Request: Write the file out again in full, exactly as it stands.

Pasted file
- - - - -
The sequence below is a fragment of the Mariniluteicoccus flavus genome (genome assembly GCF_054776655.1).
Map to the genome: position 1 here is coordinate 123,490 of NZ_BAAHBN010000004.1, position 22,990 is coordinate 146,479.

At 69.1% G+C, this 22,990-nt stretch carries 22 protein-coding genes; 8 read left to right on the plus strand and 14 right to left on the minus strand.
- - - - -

The sequence below is a fragment of the Mariniluteicoccus flavus genome (genome assembly GCF_054776655.1).
Map to the genome: position 1 here is coordinate 123,490 of NZ_BAAHBN010000004.1, position 22,990 is coordinate 146,479.

At 69.1% G+C, this 22,990-nt stretch carries 22 protein-coding genes; 8 read left to right on the plus strand and 14 right to left on the minus strand.